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India's Pulp and Paper Industry: Productivity and Energy Efficiency

  • Author(s): Schumacher, Katja
  • et al.
Abstract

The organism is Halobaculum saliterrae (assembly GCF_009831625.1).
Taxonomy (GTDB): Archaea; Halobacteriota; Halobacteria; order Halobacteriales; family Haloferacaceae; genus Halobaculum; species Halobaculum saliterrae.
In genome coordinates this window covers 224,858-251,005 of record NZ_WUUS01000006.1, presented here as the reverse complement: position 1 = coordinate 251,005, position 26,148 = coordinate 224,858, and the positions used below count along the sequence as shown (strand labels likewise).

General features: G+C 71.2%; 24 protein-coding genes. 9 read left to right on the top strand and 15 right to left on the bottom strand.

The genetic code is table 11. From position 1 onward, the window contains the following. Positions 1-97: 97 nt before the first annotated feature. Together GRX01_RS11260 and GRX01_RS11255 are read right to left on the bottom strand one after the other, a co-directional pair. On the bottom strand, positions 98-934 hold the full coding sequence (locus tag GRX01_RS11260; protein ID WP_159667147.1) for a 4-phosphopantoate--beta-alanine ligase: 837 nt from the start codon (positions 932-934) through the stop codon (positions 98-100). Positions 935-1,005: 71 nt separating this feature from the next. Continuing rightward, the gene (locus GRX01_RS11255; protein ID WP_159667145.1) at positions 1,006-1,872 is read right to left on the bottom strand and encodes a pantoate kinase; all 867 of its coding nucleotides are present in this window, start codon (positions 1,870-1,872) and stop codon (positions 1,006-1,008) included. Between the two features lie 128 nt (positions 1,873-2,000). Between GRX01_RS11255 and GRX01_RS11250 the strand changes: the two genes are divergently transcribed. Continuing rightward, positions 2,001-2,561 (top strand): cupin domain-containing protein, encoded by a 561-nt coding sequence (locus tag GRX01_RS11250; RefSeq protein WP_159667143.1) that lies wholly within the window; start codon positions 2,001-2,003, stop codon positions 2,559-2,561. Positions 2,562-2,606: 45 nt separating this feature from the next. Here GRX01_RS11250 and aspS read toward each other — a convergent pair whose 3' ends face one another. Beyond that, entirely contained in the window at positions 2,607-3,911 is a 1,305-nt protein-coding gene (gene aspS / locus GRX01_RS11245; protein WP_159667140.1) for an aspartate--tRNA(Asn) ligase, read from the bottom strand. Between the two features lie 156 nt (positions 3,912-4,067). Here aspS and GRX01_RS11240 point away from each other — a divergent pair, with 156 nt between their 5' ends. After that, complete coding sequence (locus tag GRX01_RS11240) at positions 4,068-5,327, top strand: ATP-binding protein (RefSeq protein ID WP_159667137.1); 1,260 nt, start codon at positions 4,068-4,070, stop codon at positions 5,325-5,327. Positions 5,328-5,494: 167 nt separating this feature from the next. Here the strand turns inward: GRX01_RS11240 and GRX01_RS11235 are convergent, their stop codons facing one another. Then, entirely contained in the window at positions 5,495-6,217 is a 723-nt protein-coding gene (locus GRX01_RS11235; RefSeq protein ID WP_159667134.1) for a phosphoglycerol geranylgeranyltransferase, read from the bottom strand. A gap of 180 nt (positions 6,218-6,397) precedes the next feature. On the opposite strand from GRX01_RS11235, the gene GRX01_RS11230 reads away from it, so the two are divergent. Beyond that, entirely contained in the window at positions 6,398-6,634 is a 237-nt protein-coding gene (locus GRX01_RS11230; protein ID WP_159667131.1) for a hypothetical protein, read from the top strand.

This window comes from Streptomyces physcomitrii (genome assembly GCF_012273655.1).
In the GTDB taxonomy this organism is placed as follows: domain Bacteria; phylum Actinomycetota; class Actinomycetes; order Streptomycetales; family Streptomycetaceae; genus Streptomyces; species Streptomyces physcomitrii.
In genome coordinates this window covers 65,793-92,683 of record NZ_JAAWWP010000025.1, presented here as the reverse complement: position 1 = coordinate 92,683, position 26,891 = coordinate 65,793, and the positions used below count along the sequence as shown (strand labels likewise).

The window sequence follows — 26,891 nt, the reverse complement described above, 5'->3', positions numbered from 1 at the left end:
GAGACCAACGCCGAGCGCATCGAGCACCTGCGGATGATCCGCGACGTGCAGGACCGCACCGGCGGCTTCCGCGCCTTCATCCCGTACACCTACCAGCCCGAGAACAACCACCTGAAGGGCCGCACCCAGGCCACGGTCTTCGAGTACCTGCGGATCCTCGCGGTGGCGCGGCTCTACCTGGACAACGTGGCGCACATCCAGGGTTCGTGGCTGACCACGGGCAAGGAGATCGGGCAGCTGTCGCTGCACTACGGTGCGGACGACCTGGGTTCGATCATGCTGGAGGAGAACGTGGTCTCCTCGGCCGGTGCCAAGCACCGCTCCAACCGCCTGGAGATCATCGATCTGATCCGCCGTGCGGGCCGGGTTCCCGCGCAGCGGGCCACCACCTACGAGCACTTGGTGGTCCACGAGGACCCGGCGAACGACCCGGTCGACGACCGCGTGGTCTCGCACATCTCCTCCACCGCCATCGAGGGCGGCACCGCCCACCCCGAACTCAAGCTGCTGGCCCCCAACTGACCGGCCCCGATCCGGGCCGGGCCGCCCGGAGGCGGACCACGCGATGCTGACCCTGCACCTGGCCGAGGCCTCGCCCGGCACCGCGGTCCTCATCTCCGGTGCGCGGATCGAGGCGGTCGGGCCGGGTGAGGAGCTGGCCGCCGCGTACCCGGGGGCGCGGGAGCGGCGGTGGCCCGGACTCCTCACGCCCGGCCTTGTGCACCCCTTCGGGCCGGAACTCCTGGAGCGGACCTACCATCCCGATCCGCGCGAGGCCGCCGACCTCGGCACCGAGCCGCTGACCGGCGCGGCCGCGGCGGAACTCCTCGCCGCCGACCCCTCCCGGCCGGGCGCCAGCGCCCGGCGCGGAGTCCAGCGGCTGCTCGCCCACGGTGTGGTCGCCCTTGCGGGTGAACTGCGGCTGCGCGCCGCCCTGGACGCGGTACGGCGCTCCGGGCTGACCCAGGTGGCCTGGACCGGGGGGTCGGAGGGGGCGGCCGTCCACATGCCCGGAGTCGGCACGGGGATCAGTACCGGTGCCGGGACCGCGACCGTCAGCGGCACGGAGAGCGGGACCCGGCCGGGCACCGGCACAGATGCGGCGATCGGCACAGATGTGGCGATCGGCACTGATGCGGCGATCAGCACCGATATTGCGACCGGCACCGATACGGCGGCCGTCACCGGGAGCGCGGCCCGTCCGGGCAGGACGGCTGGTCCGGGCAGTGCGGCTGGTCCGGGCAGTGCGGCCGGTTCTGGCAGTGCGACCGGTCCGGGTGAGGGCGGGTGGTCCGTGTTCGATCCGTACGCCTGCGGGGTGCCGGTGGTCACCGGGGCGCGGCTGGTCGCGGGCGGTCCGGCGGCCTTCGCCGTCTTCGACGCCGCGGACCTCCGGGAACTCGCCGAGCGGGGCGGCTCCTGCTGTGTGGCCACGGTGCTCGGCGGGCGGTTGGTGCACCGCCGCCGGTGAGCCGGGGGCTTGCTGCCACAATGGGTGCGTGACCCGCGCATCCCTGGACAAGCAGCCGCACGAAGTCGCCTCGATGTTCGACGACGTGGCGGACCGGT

Historical estimates of productivity growth in India's pulp and paper sector vary from indicating an improvement to a decline in the sector's productivity. The variance may be traced to the time period of study, source of data for analysis, and type of indices and econometric specifications used for reporting productivity growth. We derive both statistical and econometric estimates of productivity growth for this sector. Our results show that productivity declined over the observed period from 1973-74 to 1993-94 by 1.1% p.a. Using a translog specification the econometric analysis reveals that technical progress in India's pulp and paper sector has been biased towards the use of energy and material, while it has been capital and labor saving. The decline in productivity was caused largely by the protection afforded by high tariffs on imported paper products and other policies, which allowed inefficient, small plants to enter the market and flourish. Will these trends continue into the future, particularly where energy use is concerned? We examine the current changes in structure and energy efficiency undergoing in the sector. Our analysis shows that with liberalization of the sector, and tighter environmental controls, the industry is moving towards higher efficiency and productivity. However, the analysis also shows as these improvements are being hampered by significant financial and other barriers the industry might have a long way to go.

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